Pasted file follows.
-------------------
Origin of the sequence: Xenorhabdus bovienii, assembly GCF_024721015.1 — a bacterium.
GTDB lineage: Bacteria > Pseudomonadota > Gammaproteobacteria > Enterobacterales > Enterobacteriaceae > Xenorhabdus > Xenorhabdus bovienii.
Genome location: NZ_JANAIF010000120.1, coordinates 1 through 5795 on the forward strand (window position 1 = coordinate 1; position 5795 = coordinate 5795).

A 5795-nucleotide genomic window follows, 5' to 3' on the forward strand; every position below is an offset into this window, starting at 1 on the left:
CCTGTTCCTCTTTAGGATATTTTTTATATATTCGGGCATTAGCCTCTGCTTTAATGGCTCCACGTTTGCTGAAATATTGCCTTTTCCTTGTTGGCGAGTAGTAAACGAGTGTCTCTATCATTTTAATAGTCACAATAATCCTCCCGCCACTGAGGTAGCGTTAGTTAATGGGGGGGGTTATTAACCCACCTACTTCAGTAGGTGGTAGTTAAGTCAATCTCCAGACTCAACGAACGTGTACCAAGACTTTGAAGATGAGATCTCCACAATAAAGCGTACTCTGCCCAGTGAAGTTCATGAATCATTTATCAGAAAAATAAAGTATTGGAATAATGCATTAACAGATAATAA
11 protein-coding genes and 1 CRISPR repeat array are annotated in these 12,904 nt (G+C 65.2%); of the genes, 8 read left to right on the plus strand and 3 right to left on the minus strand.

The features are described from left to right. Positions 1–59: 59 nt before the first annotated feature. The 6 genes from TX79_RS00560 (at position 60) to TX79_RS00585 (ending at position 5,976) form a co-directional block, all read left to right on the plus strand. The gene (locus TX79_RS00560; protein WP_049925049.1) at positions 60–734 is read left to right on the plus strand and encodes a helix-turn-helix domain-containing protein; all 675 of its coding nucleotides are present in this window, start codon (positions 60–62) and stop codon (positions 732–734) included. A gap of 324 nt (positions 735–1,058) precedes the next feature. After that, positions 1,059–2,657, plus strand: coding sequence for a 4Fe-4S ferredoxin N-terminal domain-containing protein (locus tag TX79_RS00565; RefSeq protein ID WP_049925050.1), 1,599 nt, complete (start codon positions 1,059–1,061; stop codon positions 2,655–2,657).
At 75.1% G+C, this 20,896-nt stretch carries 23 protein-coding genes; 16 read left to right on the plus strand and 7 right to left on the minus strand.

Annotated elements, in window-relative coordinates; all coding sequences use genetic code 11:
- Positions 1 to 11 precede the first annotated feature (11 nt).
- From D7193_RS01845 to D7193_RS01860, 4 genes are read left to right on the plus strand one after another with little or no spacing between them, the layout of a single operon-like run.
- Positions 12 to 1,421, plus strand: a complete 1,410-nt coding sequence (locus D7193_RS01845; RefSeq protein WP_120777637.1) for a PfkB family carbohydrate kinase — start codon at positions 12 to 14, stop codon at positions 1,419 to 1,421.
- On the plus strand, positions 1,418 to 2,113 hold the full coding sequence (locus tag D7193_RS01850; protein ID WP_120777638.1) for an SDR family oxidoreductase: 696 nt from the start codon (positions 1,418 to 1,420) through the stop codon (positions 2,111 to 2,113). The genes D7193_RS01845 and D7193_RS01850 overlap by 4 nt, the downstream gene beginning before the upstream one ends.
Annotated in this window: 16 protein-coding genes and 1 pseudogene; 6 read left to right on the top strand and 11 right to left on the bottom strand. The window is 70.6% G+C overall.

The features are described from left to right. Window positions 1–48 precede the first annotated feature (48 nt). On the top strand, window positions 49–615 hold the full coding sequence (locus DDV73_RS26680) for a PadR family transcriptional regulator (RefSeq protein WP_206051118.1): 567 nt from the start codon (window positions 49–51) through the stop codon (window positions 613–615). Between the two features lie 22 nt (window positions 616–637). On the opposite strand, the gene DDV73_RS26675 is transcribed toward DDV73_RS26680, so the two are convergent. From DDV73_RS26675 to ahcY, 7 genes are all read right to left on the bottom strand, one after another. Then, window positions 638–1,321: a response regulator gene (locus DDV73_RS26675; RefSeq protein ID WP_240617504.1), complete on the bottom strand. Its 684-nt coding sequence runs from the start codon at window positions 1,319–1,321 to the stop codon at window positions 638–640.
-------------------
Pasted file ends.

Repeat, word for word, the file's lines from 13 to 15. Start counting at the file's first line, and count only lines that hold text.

- On the plus strand, positions 1,418 to 2,113 hold the full coding sequence (locus tag D7193_RS01850; protein ID WP_120777638.1) for an SDR family oxidoreductase: 696 nt from the start codon (positions 1,418 to 1,420) through the stop codon (positions 2,111 to 2,113). The genes D7193_RS01845 and D7193_RS01850 overlap by 4 nt, the downstream gene beginning before the upstream one ends.
Annotated in this window: 16 protein-coding genes and 1 pseudogene; 6 read left to right on the top strand and 11 right to left on the bottom strand. The window is 70.6% G+C overall.

The features are described from left to right. Window positions 1–48 precede the first annotated feature (48 nt). On the top strand, window positions 49–615 hold the full coding sequence (locus DDV73_RS26680) for a PadR family transcriptional regulator (RefSeq protein WP_206051118.1): 567 nt from the start codon (window positions 49–51) through the stop codon (window positions 613–615). Between the two features lie 22 nt (window positions 616–637). On the opposite strand, the gene DDV73_RS26675 is transcribed toward DDV73_RS26680, so the two are convergent. From DDV73_RS26675 to ahcY, 7 genes are all read right to left on the bottom strand, one after another. Then, window positions 638–1,321: a response regulator gene (locus DDV73_RS26675; RefSeq protein ID WP_240617504.1), complete on the bottom strand. Its 684-nt coding sequence runs from the start codon at window positions 1,319–1,321 to the stop codon at window positions 638–640.